Because of the number of moving parts involved, it's not unusual for a mortgage transaction to be postponed or even canceled before closing. The act of canceling a mortgage isn't difficult in itself. The tricky part is determining the ramifications of doing so. Depending on the type of transaction, you stand to lose money or even a property. Make sure you understand the consequences before following through with the cancellation.
Contact your mortgage representative to tell him verbally that you want to cancel the loan. Ask if any upfront fees such as the application fee are refundable.
Contact your real estate agent and attorney in the event of a purchase. Tell them you are not proceeding. Let them know your intent for the transaction. For example, you may still want to proceed with another lender or stop the process completely.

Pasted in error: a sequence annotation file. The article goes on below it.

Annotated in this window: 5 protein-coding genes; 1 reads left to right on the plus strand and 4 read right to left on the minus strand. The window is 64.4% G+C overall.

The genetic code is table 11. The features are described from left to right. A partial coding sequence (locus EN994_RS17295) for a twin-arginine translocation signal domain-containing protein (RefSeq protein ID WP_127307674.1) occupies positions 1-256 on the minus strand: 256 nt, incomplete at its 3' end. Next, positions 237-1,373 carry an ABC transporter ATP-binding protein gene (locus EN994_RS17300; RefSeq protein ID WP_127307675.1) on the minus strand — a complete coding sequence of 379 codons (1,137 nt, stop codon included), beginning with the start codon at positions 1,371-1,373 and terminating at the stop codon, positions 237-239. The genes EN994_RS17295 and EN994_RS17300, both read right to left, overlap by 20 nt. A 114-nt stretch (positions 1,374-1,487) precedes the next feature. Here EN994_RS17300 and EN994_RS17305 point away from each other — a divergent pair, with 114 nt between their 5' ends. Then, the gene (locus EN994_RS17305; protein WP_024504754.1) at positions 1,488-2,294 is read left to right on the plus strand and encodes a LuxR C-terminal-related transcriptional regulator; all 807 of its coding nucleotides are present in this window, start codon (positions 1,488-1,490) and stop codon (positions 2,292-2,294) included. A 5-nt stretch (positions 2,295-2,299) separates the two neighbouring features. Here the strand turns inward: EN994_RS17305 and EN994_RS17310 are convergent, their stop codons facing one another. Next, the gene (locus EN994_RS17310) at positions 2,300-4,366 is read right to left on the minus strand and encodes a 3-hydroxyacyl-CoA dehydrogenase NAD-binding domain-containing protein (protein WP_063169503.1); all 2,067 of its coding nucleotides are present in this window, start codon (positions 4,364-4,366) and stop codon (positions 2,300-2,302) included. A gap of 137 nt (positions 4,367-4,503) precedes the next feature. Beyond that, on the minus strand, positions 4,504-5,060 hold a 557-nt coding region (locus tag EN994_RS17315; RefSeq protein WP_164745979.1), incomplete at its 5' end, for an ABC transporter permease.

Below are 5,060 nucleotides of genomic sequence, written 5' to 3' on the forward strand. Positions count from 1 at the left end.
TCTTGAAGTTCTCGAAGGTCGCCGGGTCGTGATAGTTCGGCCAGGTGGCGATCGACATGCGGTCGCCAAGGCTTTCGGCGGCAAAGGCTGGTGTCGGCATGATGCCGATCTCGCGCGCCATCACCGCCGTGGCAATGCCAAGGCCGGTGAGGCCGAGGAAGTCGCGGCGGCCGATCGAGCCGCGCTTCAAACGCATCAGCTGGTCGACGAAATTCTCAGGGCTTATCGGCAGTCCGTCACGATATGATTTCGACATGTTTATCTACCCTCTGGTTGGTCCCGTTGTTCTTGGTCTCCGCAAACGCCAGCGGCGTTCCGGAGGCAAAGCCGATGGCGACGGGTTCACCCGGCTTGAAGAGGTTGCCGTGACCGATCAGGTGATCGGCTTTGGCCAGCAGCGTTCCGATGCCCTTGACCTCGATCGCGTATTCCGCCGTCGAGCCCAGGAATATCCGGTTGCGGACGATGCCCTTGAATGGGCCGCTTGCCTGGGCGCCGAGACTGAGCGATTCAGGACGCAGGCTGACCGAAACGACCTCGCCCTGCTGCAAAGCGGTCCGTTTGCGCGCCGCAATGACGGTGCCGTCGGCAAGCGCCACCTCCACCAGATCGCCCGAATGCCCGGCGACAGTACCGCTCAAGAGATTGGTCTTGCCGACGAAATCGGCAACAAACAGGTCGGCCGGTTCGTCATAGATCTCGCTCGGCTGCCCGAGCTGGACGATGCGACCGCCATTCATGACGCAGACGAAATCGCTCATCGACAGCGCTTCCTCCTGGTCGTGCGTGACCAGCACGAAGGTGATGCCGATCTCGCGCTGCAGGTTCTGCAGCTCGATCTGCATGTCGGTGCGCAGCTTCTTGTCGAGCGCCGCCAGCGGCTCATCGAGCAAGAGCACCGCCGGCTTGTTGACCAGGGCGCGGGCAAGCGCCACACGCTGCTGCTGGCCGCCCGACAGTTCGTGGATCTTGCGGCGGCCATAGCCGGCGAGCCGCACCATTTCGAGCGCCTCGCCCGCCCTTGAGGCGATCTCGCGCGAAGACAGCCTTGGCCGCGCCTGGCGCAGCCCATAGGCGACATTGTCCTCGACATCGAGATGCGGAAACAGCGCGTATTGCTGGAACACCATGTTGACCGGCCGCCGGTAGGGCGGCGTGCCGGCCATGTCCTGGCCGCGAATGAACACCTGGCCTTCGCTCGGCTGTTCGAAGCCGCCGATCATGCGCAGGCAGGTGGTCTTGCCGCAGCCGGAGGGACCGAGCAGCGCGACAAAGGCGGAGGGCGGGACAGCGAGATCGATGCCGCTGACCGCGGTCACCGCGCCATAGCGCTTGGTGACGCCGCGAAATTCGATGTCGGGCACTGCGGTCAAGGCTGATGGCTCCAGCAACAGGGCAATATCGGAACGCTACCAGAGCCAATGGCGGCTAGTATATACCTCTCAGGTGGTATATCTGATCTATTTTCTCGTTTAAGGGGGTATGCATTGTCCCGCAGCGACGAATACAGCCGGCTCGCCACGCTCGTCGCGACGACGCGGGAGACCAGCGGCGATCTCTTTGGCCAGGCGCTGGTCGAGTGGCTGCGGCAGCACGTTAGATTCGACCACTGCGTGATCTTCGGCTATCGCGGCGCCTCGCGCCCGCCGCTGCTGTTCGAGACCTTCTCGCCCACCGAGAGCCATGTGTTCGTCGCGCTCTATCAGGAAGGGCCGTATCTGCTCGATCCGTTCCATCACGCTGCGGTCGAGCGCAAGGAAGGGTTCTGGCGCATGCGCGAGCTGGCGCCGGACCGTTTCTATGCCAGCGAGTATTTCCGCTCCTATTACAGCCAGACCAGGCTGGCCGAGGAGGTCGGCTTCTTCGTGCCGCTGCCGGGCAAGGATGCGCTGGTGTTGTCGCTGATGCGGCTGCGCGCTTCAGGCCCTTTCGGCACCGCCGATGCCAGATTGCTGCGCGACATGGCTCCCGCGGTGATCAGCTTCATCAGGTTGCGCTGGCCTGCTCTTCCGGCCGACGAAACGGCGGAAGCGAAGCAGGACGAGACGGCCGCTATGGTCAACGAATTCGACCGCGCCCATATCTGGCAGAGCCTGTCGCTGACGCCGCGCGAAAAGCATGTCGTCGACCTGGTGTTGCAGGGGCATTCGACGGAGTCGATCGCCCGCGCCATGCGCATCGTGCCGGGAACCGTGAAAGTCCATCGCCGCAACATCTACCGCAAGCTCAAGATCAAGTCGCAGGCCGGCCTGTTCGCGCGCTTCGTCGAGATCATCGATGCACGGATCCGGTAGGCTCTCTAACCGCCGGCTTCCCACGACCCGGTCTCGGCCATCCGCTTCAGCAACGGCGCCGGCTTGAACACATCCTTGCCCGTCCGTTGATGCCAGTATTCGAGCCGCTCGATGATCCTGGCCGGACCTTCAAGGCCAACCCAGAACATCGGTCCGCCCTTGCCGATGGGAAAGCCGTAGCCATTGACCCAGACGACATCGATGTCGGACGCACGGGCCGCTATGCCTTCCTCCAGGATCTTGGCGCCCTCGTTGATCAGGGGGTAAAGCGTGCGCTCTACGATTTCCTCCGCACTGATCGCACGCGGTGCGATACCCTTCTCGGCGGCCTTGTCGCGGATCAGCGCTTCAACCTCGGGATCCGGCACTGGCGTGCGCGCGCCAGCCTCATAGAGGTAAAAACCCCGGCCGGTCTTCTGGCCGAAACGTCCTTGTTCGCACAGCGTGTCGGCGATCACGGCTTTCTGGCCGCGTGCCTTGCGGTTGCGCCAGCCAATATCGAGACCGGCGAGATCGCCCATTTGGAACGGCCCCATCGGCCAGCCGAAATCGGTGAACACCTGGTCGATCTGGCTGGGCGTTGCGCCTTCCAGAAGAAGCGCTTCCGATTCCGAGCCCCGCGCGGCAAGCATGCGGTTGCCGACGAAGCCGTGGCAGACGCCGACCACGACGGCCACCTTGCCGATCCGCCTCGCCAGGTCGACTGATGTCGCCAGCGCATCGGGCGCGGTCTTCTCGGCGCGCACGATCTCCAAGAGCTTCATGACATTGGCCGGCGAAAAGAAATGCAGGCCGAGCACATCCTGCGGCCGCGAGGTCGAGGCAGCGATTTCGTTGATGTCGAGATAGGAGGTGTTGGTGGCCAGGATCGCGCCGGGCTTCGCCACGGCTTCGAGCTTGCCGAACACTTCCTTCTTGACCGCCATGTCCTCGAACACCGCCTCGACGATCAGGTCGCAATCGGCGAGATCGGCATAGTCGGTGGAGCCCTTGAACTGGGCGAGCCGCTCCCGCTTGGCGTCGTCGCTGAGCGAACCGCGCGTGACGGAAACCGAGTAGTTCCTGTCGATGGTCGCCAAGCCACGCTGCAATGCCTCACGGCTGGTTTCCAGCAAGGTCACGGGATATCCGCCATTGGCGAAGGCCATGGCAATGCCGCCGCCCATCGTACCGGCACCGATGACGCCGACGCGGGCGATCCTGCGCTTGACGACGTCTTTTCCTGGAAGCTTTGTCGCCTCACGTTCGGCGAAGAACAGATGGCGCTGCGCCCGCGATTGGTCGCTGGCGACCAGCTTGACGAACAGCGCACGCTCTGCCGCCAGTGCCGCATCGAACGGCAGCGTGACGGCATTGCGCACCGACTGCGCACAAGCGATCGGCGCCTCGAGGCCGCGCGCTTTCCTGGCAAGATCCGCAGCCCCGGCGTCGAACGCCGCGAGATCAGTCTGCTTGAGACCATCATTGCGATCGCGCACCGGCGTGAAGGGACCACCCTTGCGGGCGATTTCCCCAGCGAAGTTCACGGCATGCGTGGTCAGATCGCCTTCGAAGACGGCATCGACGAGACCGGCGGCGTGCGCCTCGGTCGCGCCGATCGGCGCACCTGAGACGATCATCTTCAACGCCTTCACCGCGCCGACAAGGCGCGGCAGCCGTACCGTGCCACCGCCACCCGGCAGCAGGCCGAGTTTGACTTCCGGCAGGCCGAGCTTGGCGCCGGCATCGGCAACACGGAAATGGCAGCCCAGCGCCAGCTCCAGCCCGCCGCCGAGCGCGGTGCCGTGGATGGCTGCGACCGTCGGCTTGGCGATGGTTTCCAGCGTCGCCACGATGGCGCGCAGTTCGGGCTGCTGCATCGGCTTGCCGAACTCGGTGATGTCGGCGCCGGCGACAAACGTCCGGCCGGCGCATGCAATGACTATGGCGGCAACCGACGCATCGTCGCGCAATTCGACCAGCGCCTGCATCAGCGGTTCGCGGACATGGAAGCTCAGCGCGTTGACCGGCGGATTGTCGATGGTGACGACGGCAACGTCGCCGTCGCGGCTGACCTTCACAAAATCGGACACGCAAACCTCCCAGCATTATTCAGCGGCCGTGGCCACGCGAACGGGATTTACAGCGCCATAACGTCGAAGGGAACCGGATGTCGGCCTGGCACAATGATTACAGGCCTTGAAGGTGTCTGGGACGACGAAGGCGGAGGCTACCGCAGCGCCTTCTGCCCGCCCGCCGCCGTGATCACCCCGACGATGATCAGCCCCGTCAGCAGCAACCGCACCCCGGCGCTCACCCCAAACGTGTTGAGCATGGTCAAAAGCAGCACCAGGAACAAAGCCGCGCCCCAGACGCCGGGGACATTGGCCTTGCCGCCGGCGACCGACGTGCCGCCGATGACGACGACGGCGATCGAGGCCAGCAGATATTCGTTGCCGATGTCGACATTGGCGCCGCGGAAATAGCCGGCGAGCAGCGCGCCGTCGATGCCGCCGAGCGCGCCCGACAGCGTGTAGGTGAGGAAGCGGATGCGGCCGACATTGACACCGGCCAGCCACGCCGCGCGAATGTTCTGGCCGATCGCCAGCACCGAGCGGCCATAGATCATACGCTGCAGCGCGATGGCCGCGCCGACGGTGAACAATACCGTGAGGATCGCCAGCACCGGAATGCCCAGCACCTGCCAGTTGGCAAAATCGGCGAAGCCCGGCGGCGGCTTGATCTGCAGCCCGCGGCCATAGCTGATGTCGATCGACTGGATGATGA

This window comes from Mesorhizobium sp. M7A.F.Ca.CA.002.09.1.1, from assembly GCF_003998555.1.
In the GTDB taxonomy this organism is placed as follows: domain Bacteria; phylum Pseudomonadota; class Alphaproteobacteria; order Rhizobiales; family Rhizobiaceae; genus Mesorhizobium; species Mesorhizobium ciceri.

Write a letter addressed to the mortgage company, stating that you want to formally withdraw your loan. Most banks require this type of documentation. Include your name, application number, the property address and the mortgage amount.
Sign the letter and make a copy for your records in case the bank misplaces or doesn't receive it.
Send the letter to the bank, using a traceable method such as email, fax or certified mail. Alternately, you can take it to the bank yourself. Give it to your mortgage rep directly, not a receptionist. When the bank receives written confirmation, it will stop the mortgage.
Carl Carabelli has been writing in various capacities for more than 15 years. He has utilized his creative writing skills to enhance his other ventures such as financial analysis, copywriting and contributing various articles and opinion pieces. Carabelli earned a bachelor's degree in communications from Seton Hall and has worked in banking, notably commercial lending, since 2001.